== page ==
Collecting intersection data through their adaptive signal control system has helped Bellevue, Washington develop a better understanding of traffic patterns in the city and adjust timing plans accordingly.
Other benefits of this data collection for Bellevue include improved customer service and free research on their arterials performed by a local university.


United States

NCHRP Synthesis 447: Active Traffic Management for Arterials

Summary Information

This synthesis documents the state of the practice associated with designing, implementing, and operating active traffic management (ATM) on arterials. Information for this synthesis was gathered through a literature review of advanced ATM methods for arterials and in-depth telephone interviews of agencies selected through a screening interview. The study has provided information on strategies used to actively manage traffic and congestion on arterials; situations and operating conditions in which ATM strategies have been successfully and unsuccessfully deployed on arterials; and system and technology requirements associated with implementing the strategies.

Adaptive Signal Control System Collecting Arterial Intersection Data

Bellevue, Washington uses more than 500 inductive loop detectors and an adaptive signal control system at 110 signalized intersections to collect high fidelity arterial traffic data, which is then published to an FTP site. Bellevue is focused on improving the accessibility of this data, which has included hiring an intern to write software to improve the accessibility of the data outputs. As accessibility improves and automated systems are verified for accuracy, plans are to retire the older, more time and labor intensive manual methods of data collection.

Bellevue contended with both technical and institutional constraints in implementing their arterial data collection network. Technical constraints were based primarily around having an older system that needed upgrades. The original system could only report eight loops of data for an entire intersection, which was not enough for full intersection coverage. The new adaptive system implemented by Bellevue can report as many as 24 loops of data. This allows the city to have lane-by-lane information for each intersection approach, giving them turn movement counts.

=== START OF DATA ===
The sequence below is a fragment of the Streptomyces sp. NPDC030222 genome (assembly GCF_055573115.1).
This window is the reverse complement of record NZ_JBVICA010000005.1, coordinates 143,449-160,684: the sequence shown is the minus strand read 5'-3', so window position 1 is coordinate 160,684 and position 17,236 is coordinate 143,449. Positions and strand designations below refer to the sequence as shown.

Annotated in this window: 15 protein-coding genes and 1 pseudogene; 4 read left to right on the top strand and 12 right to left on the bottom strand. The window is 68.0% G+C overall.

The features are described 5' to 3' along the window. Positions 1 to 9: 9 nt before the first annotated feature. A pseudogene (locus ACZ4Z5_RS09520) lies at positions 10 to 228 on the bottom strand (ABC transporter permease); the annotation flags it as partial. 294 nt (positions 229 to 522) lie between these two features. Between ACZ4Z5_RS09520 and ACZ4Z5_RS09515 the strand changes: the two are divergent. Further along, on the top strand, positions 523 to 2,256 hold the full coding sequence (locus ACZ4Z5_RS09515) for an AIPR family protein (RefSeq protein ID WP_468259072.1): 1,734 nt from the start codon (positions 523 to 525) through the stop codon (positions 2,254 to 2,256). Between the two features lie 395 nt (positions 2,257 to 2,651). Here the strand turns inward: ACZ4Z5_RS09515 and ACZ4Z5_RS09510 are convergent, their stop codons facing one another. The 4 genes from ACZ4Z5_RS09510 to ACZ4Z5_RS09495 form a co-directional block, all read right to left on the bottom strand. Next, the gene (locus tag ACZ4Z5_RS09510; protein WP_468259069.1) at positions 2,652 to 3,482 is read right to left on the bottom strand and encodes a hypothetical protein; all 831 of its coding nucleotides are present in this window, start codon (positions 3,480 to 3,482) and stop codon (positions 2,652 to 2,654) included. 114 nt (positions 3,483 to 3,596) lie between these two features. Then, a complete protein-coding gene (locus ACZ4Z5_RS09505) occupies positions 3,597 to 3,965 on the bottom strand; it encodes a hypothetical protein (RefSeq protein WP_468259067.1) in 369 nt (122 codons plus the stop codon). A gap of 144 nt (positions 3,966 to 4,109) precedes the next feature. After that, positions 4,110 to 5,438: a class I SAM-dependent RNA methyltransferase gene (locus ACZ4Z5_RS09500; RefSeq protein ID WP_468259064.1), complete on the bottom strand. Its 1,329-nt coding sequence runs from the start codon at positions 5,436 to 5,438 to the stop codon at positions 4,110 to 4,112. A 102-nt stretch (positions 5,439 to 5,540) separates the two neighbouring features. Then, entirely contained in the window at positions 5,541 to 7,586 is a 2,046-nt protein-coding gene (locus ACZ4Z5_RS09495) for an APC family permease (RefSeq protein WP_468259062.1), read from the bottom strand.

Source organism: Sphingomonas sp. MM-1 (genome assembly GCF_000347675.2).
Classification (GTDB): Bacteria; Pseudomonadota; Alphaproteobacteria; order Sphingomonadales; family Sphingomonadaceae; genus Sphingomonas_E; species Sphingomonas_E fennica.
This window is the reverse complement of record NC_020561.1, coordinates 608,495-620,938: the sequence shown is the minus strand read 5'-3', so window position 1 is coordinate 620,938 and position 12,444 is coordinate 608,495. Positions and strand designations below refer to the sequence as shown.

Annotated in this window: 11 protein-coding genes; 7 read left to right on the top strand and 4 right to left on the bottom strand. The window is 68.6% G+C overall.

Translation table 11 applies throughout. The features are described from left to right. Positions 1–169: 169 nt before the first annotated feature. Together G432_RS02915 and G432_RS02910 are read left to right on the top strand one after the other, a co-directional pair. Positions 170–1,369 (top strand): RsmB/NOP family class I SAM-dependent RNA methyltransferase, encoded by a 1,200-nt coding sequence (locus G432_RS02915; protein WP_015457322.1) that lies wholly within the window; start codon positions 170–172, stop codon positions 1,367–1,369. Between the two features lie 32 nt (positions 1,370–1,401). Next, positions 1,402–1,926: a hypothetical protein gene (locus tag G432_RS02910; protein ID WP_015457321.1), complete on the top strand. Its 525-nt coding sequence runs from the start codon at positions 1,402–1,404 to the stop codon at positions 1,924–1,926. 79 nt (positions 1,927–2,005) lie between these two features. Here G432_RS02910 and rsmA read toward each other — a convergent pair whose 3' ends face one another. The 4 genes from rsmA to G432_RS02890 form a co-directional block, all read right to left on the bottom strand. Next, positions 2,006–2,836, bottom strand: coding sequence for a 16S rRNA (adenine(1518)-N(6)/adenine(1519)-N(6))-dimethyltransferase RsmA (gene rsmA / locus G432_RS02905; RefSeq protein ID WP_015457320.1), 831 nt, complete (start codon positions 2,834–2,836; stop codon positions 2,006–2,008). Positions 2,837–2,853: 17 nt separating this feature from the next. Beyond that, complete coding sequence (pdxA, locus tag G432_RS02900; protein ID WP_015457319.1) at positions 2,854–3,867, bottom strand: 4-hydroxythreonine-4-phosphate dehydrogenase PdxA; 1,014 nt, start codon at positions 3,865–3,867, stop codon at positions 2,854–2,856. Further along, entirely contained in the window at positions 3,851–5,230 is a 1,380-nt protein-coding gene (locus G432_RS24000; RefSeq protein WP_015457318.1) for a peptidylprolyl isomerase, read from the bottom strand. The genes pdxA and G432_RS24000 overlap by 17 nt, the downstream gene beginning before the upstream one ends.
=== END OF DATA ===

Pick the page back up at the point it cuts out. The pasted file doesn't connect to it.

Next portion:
There were a number of positive outcomes from implementing the arterial data collection efforts in Bellevue:
  • Higher quality and more frequent collection of data on intersection operations, enabling increased responsiveness to complaints.
  • Because they had large quantities of data available, a lot of research has been done on the arterials in Bellevue at no cost to the city by students, including those at nearby University of Washington.
  • The city developed a better understanding of how the controllers collect and report data.
  • The city developed a better understanding of the traffic patterns in the city. For example, the data collected through the automated system enabled the city to see this second peak and they could make sure they accommodated it rather than starting to transition to a midday signal timing plan earlier in the morning. Microsoft, for example, has a more flexible start time than do other companies, so the corporation’s employees contribute to a mini peak hour from 9 a.m. to 10 a.m. that is after the traditional morning peak.
  • The city no longer has to guess at seasonal variations in traffic because they keep the collected data in a database. Bellevue reports one of the city's more recent uses for the collected data was to track diversion from SR-520, which was recently converted to a toll facility.